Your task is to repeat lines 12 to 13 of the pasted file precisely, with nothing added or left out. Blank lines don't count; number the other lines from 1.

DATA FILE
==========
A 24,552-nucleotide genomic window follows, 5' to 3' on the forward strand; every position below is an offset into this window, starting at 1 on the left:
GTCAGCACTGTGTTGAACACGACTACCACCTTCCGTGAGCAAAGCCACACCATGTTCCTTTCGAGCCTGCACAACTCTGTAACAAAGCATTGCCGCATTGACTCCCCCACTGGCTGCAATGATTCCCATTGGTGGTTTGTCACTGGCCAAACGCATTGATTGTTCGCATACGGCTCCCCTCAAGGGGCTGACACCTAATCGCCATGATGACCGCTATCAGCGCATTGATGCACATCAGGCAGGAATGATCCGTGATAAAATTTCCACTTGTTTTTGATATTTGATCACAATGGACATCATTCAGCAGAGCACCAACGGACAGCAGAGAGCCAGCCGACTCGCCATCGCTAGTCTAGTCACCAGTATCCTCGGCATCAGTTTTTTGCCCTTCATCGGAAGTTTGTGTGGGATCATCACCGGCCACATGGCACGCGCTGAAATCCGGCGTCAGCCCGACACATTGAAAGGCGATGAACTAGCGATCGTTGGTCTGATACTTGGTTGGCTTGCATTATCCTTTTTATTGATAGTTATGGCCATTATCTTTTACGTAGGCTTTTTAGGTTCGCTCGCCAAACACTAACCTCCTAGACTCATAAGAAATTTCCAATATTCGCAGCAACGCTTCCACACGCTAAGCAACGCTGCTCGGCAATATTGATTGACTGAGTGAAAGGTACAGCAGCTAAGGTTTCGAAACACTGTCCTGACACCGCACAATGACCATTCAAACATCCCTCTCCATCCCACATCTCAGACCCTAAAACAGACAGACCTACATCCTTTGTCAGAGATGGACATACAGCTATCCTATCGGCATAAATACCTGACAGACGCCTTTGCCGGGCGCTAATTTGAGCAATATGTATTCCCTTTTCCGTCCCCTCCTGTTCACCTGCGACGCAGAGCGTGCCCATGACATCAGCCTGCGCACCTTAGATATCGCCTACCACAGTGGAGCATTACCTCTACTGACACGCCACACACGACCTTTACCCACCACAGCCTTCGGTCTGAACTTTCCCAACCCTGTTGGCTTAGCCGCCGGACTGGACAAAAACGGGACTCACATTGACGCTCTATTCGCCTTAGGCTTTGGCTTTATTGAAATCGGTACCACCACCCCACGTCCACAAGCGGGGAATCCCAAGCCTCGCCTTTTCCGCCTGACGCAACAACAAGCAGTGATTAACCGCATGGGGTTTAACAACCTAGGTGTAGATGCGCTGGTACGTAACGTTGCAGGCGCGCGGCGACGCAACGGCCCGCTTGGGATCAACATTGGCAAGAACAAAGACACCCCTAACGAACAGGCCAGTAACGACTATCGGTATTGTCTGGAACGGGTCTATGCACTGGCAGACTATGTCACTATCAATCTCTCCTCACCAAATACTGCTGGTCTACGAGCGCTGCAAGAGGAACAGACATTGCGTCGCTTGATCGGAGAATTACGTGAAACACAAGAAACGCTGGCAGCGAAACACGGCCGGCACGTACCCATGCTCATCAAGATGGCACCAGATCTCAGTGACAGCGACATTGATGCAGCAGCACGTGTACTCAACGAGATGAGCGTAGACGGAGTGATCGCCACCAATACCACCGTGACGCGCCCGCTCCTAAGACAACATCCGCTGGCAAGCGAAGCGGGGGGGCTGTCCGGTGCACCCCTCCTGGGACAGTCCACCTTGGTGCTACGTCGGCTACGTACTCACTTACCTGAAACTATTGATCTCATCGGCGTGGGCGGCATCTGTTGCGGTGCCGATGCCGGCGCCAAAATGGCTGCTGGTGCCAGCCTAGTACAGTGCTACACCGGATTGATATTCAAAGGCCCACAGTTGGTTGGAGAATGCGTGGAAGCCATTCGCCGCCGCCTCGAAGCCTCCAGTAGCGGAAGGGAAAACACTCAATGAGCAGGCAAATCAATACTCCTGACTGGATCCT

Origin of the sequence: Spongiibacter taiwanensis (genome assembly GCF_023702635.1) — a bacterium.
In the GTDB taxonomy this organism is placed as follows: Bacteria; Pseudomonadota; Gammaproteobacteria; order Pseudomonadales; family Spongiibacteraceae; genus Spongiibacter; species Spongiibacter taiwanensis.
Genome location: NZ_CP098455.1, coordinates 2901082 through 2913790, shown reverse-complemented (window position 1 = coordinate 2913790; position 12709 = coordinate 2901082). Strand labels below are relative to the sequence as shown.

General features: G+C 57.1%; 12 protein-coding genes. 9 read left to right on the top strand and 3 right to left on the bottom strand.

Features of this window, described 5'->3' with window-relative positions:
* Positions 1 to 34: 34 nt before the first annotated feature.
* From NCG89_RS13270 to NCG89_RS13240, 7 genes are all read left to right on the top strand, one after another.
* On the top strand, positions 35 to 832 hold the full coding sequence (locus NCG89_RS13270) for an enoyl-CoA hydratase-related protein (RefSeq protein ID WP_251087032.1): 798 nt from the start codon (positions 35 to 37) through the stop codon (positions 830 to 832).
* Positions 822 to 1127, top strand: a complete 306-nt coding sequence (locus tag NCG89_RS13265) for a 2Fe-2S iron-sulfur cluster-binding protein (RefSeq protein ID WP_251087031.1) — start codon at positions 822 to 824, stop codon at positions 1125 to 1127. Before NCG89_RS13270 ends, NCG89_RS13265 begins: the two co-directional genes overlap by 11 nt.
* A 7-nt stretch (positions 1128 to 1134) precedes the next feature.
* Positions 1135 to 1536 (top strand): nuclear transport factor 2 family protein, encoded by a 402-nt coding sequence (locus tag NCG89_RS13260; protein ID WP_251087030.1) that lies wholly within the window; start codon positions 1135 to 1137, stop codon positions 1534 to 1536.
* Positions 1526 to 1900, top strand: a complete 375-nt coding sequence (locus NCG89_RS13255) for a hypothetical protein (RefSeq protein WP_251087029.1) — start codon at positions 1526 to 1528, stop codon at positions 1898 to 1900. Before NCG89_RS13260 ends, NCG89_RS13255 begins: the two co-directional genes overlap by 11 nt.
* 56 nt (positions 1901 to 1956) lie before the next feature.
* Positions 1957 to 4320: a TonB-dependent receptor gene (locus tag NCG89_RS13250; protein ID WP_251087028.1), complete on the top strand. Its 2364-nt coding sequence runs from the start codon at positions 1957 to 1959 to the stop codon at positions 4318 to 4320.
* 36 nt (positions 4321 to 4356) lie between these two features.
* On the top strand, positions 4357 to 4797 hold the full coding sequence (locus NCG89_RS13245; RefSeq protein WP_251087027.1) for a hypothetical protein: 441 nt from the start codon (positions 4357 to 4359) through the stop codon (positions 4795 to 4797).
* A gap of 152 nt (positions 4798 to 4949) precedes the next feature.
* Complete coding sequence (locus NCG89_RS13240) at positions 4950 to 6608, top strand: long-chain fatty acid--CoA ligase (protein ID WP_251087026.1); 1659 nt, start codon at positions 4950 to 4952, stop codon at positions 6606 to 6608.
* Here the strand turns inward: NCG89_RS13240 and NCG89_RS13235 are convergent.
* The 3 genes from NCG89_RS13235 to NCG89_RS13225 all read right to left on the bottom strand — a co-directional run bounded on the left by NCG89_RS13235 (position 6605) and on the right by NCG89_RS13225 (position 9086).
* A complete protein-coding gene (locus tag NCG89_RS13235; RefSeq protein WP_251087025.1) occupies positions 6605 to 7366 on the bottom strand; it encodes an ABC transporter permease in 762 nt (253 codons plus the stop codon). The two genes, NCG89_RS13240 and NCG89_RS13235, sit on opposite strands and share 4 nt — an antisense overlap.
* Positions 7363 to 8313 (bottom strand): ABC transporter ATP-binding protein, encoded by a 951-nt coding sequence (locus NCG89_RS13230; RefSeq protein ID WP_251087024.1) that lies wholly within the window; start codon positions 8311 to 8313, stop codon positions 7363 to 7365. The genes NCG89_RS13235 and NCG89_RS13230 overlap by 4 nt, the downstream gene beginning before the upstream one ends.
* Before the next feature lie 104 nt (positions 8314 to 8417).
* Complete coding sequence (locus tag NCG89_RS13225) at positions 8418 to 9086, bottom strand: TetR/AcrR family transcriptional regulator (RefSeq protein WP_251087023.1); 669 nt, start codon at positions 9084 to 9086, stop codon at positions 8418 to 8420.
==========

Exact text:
* A 7-nt stretch (positions 1128 to 1134) precedes the next feature.
* Positions 1135 to 1536 (top strand): nuclear transport factor 2 family protein, encoded by a 402-nt coding sequence (locus tag NCG89_RS13260; protein ID WP_251087030.1) that lies wholly within the window; start codon positions 1135 to 1137, stop codon positions 1534 to 1536.